The Legal Salary Gap--Deadly for the Bench
The debate about salary raises for federal judges, members of Congress and other officers of the Republic reflects one of the less charming rules of capitalism: You have to pay, sometimes heavily, for doing what you want. University professors and schoolteachers know this, to their families’ cost. When members of either group complain that they make less than others with parallel skills, they are simply told, “If you’d like greater rewards, put yourself into a context where the more you work, the more you get.”
In this debate, however, context is everything, especially for federal judges. Had they, for instance, received 4% to 5% raises annually since 1969, their salaries would now be substantially above the recommended new scales. They, like all professionals, must live, work and socialize in a professional context in which salary scales and styles are set by the practicing Bar. We are losing roughly one-quarter of our federal judges because they can no longer keep pace with their professional brethren who have chosen to work in the marketplace.
Let me give a hard example of that from my own experience. A recent graduate of Georgetown Law School (admittedly one of the stars of his class) successively clerked for a federal circuit court judge and for a justice on the Supreme Court.A Wall Street law firm offered him a salary higher than any federal circuit judge’s and within $5,000 of what an associate justiceof the Supreme Court is paid. This offer was made before he had passed the Bar, when, despite his brains and promise, he would be described by any working lawyer as “wet behind the ears.”
At $110,000 a year, a Supreme Court justice is in no risk of starving. That is clear, but it’s not the point. When starting salaries at major law firms are $70,000 and more a year--not counting such perks as travel, meals while working, living allowances and annual bonuses of up to 30% of salary--it becomes more and more difficult for a judge to mix with working lawyers,to attend their meetings, to feel and be part of the professional world on which his expertise and service rest. No one claims that the judge ought not to pay for the privilege of doing what he wants to do--that is, judging. But the salary gap between the practicing profession and the bench has now become so wide that, even in their own minds, the judges are made to feel like lesser lawyers. This is not good for the profession, and it is deadly for the bench.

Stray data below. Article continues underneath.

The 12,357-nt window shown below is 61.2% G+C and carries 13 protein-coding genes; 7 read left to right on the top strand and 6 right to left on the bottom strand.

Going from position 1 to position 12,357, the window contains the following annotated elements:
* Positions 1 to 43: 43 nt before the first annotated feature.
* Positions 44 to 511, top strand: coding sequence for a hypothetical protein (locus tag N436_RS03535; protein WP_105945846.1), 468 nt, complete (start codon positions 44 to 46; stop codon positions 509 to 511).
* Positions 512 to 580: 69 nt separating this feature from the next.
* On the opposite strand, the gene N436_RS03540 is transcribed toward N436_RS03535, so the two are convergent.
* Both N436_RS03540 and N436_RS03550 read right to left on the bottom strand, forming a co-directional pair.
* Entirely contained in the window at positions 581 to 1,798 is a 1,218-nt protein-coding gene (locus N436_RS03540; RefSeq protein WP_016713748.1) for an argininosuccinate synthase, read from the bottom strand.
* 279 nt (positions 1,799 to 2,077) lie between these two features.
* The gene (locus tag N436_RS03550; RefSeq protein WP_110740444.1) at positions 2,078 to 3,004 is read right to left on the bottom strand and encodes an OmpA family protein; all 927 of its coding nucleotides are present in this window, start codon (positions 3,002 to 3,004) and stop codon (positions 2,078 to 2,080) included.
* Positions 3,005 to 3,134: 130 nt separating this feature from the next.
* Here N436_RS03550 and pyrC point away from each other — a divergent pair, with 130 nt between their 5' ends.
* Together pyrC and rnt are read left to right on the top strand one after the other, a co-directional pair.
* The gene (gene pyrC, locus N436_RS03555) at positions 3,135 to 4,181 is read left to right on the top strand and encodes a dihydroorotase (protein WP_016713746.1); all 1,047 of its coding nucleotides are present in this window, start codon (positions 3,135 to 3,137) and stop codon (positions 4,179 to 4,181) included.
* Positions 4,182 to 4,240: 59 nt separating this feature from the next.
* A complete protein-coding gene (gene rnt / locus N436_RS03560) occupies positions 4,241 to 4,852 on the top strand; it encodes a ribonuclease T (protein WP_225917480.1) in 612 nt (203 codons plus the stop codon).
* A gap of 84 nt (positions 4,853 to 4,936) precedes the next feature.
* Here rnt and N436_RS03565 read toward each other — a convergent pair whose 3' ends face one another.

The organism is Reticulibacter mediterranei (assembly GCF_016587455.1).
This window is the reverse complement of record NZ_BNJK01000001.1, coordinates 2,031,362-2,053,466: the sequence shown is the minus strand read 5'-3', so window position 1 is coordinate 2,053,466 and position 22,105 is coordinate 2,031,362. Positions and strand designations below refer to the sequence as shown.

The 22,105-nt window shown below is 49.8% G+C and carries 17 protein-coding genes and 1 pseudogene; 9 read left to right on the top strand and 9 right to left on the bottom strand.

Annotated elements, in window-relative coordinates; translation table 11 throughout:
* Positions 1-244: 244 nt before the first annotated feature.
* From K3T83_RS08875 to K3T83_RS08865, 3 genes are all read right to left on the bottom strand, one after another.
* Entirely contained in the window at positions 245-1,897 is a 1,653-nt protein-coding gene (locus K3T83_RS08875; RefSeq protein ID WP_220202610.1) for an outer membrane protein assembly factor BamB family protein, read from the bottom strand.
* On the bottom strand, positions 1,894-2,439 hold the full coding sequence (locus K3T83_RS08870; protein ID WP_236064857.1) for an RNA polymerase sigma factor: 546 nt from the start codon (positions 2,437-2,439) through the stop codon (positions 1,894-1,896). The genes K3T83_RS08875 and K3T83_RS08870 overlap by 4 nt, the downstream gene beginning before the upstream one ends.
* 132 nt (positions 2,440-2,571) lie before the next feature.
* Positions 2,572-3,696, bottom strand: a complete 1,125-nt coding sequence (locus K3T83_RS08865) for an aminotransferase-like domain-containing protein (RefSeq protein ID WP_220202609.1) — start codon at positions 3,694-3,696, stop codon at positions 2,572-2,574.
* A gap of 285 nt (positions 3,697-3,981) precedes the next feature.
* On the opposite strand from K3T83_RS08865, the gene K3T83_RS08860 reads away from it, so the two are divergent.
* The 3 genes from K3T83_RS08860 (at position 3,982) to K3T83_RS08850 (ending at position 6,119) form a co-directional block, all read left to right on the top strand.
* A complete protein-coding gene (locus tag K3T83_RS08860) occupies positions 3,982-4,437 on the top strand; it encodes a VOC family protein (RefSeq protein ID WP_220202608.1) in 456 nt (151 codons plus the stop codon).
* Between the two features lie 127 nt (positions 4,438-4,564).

In academic circles we have had parallel experiences. A dean or a chairman with a $70,000 salary to offer will have no difficulty whatsoever in hiring a classicist, a philosopher, an art historian. Indeed, in my own department, English, a $70,000 salary will pluck one of the stars of the academic firmament. Any chairman or dean, however, searching for an economist, will find that a $70,000 salary is sneered at not only by the top of the profession but by a good bit of its middle as well. Exactly the same is true for computer experts, some chemists and several kinds of biologists.
There are never enough stars in any academic sky, but more is at stake than that. In at least a dozen academic departments, university salaries over the past 10 years have risen sharply. Nowhere is this more true than in law schools, where over the past decade they have coolly doubled.
I am not economist enough to know the exact formula, but I am realist enough to know that nonprofit salaries are tied to the profit sector. The tether is a long and loose one, as all academics know to their cost. But the tie is still real, and when the tether gets too loose the quality of research and teaching sinks below acceptable levels.
Unlike the academy, government introduces a new dimension. We can call it decorum, or use that strong Southern word fittin’ . We could, for instance, cram both House and Senate into the two halves of the old Pension Building and squeeze the President and the Cabinet under the great pillars in the middle. When legislators or executives needed privacy, they could repair, as in days of yore, to the lobby of Mr. Willard’s hotel. This would save us the cost of running the Capitol and its cluster of office buildings, not to mention the White House.
Such a suggestion is, of course, ridiculous on its face, and, more than ridiculous, it is offensive. “We the people” do not want the federal government housed in squalor. We want its days and its works to reflect the dignity of a great republic. We want its people to dress, behave and speak in terms of that dignity. Dowdiness and informality we permit ourselves, but we do not appreciate it in those who speak for us as part of our government. In this our instinct is healthy and right. Decorum may be an old-fashioned word, but it is a sharply etched, modern demand that we all make.
King Lear had it right: “Allow not nature more than nature’s needs, man’s lifeis cheap as beast’s.” Our government is an image and a measure of ourselves. Cheapness has no part in either. This raise is overdue by a decade, and it should go through.